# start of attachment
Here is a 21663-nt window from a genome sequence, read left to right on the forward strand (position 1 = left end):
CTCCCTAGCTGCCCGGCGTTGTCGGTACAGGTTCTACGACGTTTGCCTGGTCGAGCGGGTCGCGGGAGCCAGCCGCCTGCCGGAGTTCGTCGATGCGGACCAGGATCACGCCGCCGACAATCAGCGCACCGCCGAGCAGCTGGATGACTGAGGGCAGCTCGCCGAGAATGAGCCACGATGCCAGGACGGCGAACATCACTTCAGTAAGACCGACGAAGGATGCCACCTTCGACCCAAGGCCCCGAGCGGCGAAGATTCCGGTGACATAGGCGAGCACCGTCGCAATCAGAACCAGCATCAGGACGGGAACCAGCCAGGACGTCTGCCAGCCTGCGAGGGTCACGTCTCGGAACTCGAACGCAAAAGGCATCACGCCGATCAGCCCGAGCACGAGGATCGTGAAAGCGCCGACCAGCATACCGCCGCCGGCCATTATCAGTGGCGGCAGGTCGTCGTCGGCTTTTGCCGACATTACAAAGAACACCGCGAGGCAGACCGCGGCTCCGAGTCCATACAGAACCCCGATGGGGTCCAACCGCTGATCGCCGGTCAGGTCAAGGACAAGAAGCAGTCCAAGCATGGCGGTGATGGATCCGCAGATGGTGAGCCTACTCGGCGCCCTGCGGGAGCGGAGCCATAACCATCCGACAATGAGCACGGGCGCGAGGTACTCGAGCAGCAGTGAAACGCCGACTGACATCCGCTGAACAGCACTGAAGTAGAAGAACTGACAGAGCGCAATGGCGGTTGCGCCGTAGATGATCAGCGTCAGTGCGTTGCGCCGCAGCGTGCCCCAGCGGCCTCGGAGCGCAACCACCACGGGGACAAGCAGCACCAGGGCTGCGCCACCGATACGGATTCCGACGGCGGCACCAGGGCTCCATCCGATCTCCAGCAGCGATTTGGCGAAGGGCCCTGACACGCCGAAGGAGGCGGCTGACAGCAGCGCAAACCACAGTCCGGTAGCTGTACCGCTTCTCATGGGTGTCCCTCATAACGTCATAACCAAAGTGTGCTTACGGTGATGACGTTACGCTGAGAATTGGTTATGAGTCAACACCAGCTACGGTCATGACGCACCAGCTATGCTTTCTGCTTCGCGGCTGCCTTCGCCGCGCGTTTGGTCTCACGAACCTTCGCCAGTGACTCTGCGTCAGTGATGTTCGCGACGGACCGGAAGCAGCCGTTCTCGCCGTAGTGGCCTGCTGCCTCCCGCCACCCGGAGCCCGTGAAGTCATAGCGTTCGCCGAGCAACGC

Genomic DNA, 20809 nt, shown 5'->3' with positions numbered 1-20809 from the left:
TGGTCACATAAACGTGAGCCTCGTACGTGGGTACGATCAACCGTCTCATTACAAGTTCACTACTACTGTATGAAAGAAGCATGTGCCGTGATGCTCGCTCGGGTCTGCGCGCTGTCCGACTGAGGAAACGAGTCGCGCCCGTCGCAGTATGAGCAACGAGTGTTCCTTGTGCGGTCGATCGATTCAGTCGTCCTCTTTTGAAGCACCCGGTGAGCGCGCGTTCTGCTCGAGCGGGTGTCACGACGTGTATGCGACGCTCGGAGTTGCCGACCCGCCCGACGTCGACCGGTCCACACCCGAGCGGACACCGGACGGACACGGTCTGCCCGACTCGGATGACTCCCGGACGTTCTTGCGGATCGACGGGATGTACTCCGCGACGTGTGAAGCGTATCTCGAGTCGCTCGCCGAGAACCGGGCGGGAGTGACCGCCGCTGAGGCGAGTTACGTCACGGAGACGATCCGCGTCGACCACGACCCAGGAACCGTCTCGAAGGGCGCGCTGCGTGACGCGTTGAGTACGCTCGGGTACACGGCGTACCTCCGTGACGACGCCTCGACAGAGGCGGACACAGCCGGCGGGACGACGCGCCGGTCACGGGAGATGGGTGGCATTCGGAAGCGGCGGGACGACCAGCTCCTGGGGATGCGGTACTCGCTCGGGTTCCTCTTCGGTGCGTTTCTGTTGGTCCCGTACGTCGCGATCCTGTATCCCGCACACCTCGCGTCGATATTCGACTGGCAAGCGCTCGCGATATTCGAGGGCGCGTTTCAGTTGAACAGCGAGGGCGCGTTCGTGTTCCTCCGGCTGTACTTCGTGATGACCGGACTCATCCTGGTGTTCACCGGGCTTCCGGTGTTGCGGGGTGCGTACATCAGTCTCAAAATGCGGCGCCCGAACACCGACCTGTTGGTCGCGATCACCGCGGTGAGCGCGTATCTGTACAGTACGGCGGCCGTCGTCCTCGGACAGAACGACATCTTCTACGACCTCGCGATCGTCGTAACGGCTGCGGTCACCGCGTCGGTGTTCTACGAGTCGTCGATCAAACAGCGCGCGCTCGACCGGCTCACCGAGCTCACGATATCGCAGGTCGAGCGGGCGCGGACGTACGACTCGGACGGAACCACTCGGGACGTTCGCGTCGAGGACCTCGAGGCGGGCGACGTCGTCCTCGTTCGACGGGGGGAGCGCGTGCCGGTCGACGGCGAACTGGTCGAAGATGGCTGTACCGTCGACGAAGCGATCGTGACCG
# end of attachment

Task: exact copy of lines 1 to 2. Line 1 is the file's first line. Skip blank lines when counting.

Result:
Here is a 21663-nt window from a genome sequence, read left to right on the forward strand (position 1 = left end):
CTCCCTAGCTGCCCGGCGTTGTCGGTACAGGTTCTACGACGTTTGCCTGGTCGAGCGGGTCGCGGGAGCCAGCCGCCTGCCGGAGTTCGTCGATGCGGACCAGGATCACGCCGCCGACAATCAGCGCACCGCCGAGCAGCTGGATGACTGAGGGCAGCTCGCCGAGAATGAGCCACGATGCCAGGACGGCGAACATCACTTCAGTAAGACCGACGAAGGATGCCACCTTCGACCCAAGGCCCCGAGCGGCGAAGATTCCGGTGACATAGGCGAGCACCGTCGCAATCAGAACCAGCATCAGGACGGGAACCAGCCAGGACGTCTGCCAGCCTGCGAGGGTCACGTCTCGGAACTCGAACGCAAAAGGCATCACGCCGATCAGCCCGAGCACGAGGATCGTGAAAGCGCCGACCAGCATACCGCCGCCGGCCATTATCAGTGGCGGCAGGTCGTCGTCGGCTTTTGCCGACATTACAAAGAACACCGCGAGGCAGACCGCGGCTCCGAGTCCATACAGAACCCCGATGGGGTCCAACCGCTGATCGCCGGTCAGGTCAAGGACAAGAAGCAGTCCAAGCATGGCGGTGATGGATCCGCAGATGGTGAGCCTACTCGGCGCCCTGCGGGAGCGGAGCCATAACCATCCGACAATGAGCACGGGCGCGAGGTACTCGAGCAGCAGTGAAACGCCGACTGACATCCGCTGAACAGCACTGAAGTAGAAGAACTGACAGAGCGCAATGGCGGTTGCGCCGTAGATGATCAGCGTCAGTGCGTTGCGCCGCAGCGTGCCCCAGCGGCCTCGGAGCGCAACCACCACGGGGACAAGCAGCACCAGGGCTGCGCCACCGATACGGATTCCGACGGCGGCACCAGGGCTCCATCCGATCTCCAGCAGCGATTTGGCGAAGGGCCCTGACACGCCGAAGGAGGCGGCTGACAGCAGCGCAAACCACAGTCCGGTAGCTGTACCGCTTCTCATGGGTGTCCCTCATAACGTCATAACCAAAGTGTGCTTACGGTGATGACGTTACGCTGAGAATTGGTTATGAGTCAACACCAGCTACGGTCATGACGCACCAGCTATGCTTTCTGCTTCGCGGCTGCCTTCGCCGCGCGTTTGGTCTCACGAACCTTCGCCAGTGACTCTGCGTCAGTGATGTTCGCGACGGACCGGAAGCAGCCGTTCTCGCCGTAGTGGCCTGCTGCCTCCCGCCACCCGGAGCCCGTGAAGTCATAGCGTTCGCCGAGCAACGC